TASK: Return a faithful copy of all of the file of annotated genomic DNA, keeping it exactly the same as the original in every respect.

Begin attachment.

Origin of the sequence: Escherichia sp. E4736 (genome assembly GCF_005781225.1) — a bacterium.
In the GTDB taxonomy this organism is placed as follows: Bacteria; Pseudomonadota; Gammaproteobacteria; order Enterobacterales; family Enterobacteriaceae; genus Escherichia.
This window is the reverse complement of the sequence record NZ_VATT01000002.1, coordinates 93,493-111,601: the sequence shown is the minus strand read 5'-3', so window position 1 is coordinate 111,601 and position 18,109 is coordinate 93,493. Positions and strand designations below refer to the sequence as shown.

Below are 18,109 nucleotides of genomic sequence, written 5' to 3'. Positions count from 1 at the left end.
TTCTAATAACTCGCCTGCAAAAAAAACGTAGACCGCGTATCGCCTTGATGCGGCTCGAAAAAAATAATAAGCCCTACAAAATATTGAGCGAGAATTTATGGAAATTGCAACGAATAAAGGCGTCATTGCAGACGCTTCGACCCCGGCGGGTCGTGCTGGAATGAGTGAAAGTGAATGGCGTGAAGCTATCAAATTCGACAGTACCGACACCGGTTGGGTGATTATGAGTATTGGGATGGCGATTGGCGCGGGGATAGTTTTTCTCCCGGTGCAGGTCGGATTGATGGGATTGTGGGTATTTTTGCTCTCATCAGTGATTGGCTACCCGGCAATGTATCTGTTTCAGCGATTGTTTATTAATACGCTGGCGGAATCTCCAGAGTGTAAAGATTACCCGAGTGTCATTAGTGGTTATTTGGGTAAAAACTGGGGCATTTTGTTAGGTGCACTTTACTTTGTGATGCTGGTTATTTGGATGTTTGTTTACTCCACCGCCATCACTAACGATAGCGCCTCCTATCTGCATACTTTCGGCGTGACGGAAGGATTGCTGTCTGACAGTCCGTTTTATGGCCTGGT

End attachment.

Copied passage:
Origin of the sequence: Escherichia sp. E4736 (genome assembly GCF_005781225.1) — a bacterium.
In the GTDB taxonomy this organism is placed as follows: Bacteria; Pseudomonadota; Gammaproteobacteria; order Enterobacterales; family Enterobacteriaceae; genus Escherichia.
This window is the reverse complement of the sequence record NZ_VATT01000002.1, coordinates 93,493-111,601: the sequence shown is the minus strand read 5'-3', so window position 1 is coordinate 111,601 and position 18,109 is coordinate 93,493. Positions and strand designations below refer to the sequence as shown.

Below are 18,109 nucleotides of genomic sequence, written 5' to 3'. Positions count from 1 at the left end.
TTCTAATAACTCGCCTGCAAAAAAAACGTAGACCGCGTATCGCCTTGATGCGGCTCGAAAAAAATAATAAGCCCTACAAAATATTGAGCGAGAATTTATGGAAATTGCAACGAATAAAGGCGTCATTGCAGACGCTTCGACCCCGGCGGGTCGTGCTGGAATGAGTGAAAGTGAATGGCGTGAAGCTATCAAATTCGACAGTACCGACACCGGTTGGGTGATTATGAGTATTGGGATGGCGATTGGCGCGGGGATAGTTTTTCTCCCGGTGCAGGTCGGATTGATGGGATTGTGGGTATTTTTGCTCTCATCAGTGATTGGCTACCCGGCAATGTATCTGTTTCAGCGATTGTTTATTAATACGCTGGCGGAATCTCCAGAGTGTAAAGATTACCCGAGTGTCATTAGTGGTTATTTGGGTAAAAACTGGGGCATTTTGTTAGGTGCACTTTACTTTGTGATGCTGGTTATTTGGATGTTTGTTTACTCCACCGCCATCACTAACGATAGCGCCTCCTATCTGCATACTTTCGGCGTGACGGAAGGATTGCTGTCTGACAGTCCGTTTTATGGCCTGGT